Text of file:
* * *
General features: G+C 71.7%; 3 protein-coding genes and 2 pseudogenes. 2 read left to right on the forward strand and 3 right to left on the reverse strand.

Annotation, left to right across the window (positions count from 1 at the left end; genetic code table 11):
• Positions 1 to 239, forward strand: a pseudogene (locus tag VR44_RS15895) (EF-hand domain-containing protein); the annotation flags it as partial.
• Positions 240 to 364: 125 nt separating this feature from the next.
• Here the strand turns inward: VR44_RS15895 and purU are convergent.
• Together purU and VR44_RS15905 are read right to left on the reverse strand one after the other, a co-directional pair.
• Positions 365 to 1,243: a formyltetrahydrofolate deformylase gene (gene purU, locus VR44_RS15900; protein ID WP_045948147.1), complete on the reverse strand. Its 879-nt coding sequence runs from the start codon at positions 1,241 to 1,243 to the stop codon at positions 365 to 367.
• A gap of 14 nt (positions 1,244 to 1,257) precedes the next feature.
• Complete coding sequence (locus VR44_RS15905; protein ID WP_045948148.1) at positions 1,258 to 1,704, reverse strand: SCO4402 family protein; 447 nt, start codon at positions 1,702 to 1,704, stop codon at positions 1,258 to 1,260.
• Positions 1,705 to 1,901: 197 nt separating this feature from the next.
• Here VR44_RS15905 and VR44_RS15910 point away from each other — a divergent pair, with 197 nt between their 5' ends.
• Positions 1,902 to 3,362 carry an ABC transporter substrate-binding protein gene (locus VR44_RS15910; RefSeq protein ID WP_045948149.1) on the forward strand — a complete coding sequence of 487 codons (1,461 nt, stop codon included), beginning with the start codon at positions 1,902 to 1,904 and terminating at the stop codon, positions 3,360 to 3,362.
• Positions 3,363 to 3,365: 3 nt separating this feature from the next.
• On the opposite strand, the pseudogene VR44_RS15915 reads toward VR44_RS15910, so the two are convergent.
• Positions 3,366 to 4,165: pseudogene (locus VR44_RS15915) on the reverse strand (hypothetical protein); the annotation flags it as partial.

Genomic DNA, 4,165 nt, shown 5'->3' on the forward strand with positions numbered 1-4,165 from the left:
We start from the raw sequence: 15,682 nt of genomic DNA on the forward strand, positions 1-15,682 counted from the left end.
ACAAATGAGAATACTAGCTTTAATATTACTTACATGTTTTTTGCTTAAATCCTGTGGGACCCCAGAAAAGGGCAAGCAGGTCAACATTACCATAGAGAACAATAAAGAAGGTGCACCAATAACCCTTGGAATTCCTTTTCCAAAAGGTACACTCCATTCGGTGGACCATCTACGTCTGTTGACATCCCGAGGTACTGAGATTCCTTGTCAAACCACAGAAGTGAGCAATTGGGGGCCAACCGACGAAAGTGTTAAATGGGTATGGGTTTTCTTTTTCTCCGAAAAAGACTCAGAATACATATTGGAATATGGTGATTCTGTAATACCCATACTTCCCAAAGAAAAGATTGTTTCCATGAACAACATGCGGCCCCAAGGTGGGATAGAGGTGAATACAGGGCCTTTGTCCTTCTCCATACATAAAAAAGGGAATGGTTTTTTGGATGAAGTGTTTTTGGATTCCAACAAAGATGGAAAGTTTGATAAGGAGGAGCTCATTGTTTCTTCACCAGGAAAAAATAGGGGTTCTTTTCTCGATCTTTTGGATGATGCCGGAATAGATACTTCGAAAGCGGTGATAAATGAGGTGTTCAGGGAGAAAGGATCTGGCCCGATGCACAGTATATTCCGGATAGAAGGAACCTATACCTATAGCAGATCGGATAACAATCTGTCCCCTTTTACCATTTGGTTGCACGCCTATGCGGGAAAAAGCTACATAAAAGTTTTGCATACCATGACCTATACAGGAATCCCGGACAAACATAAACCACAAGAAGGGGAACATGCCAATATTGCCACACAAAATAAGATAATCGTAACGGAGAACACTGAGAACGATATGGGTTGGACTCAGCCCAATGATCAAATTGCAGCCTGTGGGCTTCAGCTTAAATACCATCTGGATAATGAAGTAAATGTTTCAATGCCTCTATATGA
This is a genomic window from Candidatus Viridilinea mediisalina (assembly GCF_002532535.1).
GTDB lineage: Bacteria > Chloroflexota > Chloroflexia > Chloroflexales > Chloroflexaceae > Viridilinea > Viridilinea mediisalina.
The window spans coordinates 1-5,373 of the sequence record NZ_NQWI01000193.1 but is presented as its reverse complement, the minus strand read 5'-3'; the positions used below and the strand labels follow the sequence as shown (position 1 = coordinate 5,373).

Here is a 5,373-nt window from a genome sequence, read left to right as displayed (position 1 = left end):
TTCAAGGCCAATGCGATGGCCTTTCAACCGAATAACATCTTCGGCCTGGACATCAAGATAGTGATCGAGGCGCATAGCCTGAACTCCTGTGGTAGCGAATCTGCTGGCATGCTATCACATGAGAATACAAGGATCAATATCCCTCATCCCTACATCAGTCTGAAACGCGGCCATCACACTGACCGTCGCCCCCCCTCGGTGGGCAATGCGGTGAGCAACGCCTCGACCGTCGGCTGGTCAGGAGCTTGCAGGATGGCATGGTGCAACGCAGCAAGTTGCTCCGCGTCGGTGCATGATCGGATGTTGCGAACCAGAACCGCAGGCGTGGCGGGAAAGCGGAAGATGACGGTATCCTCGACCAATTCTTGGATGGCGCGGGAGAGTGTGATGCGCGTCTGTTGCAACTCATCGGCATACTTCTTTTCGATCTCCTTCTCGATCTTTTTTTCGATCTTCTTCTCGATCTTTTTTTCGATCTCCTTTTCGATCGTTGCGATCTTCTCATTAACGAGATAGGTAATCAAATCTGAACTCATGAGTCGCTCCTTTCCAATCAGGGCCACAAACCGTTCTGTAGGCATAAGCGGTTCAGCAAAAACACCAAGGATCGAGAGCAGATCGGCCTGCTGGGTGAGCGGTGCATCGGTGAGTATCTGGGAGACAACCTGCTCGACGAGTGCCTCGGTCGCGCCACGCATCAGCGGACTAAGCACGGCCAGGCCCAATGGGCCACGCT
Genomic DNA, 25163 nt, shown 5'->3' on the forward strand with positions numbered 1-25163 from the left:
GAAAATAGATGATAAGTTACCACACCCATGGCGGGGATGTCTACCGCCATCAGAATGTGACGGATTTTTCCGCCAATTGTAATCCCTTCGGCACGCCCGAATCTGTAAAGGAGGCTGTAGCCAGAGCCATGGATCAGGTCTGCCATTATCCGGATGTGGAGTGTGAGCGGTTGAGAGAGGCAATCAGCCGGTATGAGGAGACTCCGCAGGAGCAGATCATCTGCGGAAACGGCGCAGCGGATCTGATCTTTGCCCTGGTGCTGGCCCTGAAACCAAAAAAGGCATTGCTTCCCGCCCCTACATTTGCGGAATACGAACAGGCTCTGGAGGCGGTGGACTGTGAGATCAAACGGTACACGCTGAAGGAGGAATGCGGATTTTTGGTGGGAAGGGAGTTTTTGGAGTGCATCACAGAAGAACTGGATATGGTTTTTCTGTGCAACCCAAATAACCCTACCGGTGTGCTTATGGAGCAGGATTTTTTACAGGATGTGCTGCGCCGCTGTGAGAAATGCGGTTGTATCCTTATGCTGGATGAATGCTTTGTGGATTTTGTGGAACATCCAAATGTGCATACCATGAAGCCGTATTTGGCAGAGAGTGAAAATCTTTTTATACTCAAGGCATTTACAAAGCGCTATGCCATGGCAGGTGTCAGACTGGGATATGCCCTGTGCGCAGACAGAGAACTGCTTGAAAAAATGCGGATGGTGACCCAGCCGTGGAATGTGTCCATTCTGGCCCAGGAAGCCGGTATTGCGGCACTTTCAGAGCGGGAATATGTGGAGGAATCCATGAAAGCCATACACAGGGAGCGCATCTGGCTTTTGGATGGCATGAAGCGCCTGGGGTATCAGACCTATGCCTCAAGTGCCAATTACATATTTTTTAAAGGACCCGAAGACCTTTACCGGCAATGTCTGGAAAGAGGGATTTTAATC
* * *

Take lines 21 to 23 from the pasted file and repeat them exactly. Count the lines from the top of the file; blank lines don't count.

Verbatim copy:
The window spans coordinates 1-5,373 of the sequence record NZ_NQWI01000193.1 but is presented as its reverse complement, the minus strand read 5'-3'; the positions used below and the strand labels follow the sequence as shown (position 1 = coordinate 5,373).

Here is a 5,373-nt window from a genome sequence, read left to right as displayed (position 1 = left end):
TTCAAGGCCAATGCGATGGCCTTTCAACCGAATAACATCTTCGGCCTGGACATCAAGATAGTGATCGAGGCGCATAGCCTGAACTCCTGTGGTAGCGAATCTGCTGGCATGCTATCACATGAGAATACAAGGATCAATATCCCTCATCCCTACATCAGTCTGAAACGCGGCCATCACACTGACCGTCGCCCCCCCTCGGTGGGCAATGCGGTGAGCAACGCCTCGACCGTCGGCTGGTCAGGAGCTTGCAGGATGGCATGGTGCAACGCAGCAAGTTGCTCCGCGTCGGTGCATGATCGGATGTTGCGAACCAGAACCGCAGGCGTGGCGGGAAAGCGGAAGATGACGGTATCCTCGACCAATTCTTGGATGGCGCGGGAGAGTGTGATGCGCGTCTGTTGCAACTCATCGGCATACTTCTTTTCGATCTCCTTCTCGATCTTTTTTTCGATCTTCTTCTCGATCTTTTTTTCGATCTCCTTTTCGATCGTTGCGATCTTCTCATTAACGAGATAGGTAATCAAATCTGAACTCATGAGTCGCTCCTTTCCAATCAGGGCCACAAACCGTTCTGTAGGCATAAGCGGTTCAGCAAAAACACCAAGGATCGAGAGCAGATCGGCCTGCTGGGTGAGCGGTGCATCGGTGAGTATCTGGGAGACAACCTGCTCGACGAGTGCCTCGGTCGCGCCACGCATCAGCGGACTAAGCACGGCCAGGCCCAATGGGCCACGCT